The Backyard

The Backyard

Saturday, June 18, 2011

Glad to Be Back in the Garden

Last fall, the thought was I wouldn't have a garden this year with the anticipated training that would consume my time to prepare for the now finished 7-day stage mountain bike race. But alas, you can't keep an organic gardener down - you need a little pleasure mixed in with all that pain so I stuck some seeds and plants in the beds in between rides this spring. My idea of "some" seeds and plants is 400+ onions, 50 sweet potatoes, 13 seed potatoes, 60 broccoli plants for the hog (he ate all of them!) swiss chard, kale (the hog went after this after the broccoli was pulled), butternut squash, zucchini, spinach, lettuce, black krim and russian prince black heirloom tomatoes, roma tomato, early girl tomato, fox heirloom cherry tomato, nardello pepper, bell peppers, cantelope, radiccho and cannelli beans. Now mid-June and home two weeks from the Epic, the spring planting is complete and I expect a full harvest this fall. There was no slacking due to a little bike race! Yesterday and today was spent weeding, mulching, plant-feeding, and planting the final seeds for the summer. I managed to snap a couple shots while doing so.

 of my favorite plants in the garden. Yes - in the garden. It attracts a plethora of beneficial insects and of course the monarch caterpillar (only food it will eat). And did you ever smell a milkweed flower? Heavenly.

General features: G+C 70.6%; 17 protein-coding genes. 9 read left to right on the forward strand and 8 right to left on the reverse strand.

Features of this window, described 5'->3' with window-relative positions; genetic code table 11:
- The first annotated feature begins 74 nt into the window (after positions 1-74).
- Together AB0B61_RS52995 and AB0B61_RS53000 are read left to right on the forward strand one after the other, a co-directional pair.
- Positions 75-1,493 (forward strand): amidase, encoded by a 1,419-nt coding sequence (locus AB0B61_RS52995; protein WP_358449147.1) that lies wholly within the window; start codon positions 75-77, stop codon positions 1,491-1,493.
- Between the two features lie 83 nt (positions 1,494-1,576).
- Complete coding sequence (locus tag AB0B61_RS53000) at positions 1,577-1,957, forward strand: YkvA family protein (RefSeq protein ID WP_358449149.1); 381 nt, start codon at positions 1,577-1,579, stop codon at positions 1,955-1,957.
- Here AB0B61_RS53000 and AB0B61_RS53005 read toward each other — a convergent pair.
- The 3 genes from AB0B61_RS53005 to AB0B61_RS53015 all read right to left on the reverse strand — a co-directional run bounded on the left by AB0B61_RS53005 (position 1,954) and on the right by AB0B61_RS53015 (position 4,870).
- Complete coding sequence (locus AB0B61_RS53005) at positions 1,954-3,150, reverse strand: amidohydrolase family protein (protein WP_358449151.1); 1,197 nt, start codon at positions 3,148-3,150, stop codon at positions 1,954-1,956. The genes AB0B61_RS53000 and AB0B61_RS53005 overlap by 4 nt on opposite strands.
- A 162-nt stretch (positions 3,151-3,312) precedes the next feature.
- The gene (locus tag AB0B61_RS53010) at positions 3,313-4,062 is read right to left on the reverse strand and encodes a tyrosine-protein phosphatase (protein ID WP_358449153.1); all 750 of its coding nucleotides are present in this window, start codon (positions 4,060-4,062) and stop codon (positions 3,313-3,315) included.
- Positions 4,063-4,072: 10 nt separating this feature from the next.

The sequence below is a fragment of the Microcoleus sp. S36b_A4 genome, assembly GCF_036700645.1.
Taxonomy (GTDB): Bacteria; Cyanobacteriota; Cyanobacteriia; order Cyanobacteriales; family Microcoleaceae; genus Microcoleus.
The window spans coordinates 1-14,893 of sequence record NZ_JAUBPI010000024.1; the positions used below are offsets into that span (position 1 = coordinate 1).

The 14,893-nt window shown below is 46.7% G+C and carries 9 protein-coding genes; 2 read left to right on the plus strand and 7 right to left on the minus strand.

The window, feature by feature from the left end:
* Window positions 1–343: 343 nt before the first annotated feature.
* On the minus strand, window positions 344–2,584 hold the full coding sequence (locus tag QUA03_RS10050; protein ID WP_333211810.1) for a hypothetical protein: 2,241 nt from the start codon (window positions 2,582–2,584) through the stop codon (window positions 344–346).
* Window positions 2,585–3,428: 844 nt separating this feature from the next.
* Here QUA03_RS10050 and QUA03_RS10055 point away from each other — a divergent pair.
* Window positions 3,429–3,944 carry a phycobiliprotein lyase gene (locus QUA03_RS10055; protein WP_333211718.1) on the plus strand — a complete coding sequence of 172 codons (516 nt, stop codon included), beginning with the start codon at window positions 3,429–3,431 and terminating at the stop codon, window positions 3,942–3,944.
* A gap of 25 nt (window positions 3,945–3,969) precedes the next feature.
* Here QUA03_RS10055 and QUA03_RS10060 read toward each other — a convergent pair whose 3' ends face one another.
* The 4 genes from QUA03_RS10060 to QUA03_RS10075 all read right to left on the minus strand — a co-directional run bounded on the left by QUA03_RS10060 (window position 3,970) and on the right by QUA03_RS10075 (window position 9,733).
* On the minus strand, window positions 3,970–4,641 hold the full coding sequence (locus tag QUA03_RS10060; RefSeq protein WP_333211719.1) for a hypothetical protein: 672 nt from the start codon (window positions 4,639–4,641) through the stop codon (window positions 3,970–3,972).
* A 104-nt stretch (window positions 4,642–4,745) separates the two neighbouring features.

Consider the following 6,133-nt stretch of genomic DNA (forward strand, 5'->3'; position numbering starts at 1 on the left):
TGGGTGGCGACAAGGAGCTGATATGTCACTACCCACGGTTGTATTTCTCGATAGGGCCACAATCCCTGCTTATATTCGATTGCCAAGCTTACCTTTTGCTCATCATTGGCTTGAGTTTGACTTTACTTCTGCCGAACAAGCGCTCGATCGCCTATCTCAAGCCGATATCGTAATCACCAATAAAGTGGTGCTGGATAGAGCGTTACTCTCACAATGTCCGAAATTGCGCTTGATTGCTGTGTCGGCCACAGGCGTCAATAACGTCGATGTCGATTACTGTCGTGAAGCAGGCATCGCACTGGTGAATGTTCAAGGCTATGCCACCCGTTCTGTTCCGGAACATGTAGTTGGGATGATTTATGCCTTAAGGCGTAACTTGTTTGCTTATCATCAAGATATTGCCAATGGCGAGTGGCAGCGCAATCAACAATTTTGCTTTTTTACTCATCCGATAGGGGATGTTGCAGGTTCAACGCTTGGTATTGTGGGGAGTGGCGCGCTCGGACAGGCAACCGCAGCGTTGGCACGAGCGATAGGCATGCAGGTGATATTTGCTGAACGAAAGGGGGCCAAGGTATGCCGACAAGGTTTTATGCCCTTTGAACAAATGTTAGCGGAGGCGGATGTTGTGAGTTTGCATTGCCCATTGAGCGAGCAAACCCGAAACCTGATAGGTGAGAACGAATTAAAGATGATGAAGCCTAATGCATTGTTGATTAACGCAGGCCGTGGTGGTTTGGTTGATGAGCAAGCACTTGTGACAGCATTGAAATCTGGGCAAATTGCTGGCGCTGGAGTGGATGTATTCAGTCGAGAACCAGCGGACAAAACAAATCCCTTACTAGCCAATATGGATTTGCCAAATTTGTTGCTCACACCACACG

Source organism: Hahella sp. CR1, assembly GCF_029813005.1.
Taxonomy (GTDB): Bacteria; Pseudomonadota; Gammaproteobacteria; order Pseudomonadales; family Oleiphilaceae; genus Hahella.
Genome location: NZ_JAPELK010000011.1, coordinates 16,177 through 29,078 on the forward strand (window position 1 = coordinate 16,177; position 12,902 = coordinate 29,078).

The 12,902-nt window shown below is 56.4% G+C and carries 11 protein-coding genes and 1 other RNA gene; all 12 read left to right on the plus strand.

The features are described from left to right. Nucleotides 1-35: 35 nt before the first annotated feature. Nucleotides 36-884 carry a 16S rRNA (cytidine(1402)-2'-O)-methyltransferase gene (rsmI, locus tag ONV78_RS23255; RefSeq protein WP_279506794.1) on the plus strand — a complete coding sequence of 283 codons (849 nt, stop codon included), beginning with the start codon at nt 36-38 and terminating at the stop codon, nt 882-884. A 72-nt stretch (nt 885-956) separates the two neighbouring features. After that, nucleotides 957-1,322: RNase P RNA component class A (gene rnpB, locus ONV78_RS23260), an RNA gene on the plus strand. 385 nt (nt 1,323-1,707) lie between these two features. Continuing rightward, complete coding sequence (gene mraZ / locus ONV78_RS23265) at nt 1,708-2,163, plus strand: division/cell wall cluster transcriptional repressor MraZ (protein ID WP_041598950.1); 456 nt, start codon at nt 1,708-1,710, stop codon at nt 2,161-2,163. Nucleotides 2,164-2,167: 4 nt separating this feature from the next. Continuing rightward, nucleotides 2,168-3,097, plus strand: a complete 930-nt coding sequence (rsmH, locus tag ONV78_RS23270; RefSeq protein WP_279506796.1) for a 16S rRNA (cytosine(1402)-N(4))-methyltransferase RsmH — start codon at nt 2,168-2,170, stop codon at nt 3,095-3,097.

And these are the potatoes -- sweet and red.

Wednesday, June 15, 2011

Love Thy Tomato

Two years ago, I had the pleasure of trying a variety pack of heirloom tomato seeds. The results were these incredibly sweet, unusual tomatoes that made me realize there's more that meets the tomato-lover's eye and I gave a review of those luscious edibles I grew that year. See it here. Yesterday, I receive a post in Facebook about a new book out called Tomatoland: How Modern Industrial Agriculture Destroyed Our Most Alluring Fruit. Numerous reviews are already out there that talk about this book and modern industrial agriculture creating a monster that doesn't compare to a "real" tomato. Time gives a good review with an excerpt from the book on modern "slavery" in the tomato fields of Florida. USA Today journalist, Janice Lloyd, interviews the author, Barry Estabrook, who shares his idea of a quality tomato (hint: Brandywine). From that interview the author states: "I visited winter tomato fields in Florida where tomatoes are picked green and sent to warehouses and gassed with ethylene until they acquire the rosy skin tone of a ripe tomato. I also talked to many experts about how flavor has been bred out of them over the years so they can ship easily, maintain a perfect appearance and have a long shelf life." I'll share my own take on the book once received and read (I'm a little old fashioned and just like I enjoy an old-fashioned heirloom tomato, I like a hardcover book with pages to turn. Keep your modern electronics, please!) In the meantime, please read my review of the heirloom tomatoes and head out to your local nursery and buy a couple. The nurseries are good at marking heirlooms appropriately so you can't miss them. There's still time to plant a few and you'll never buy a grocery store tomato again.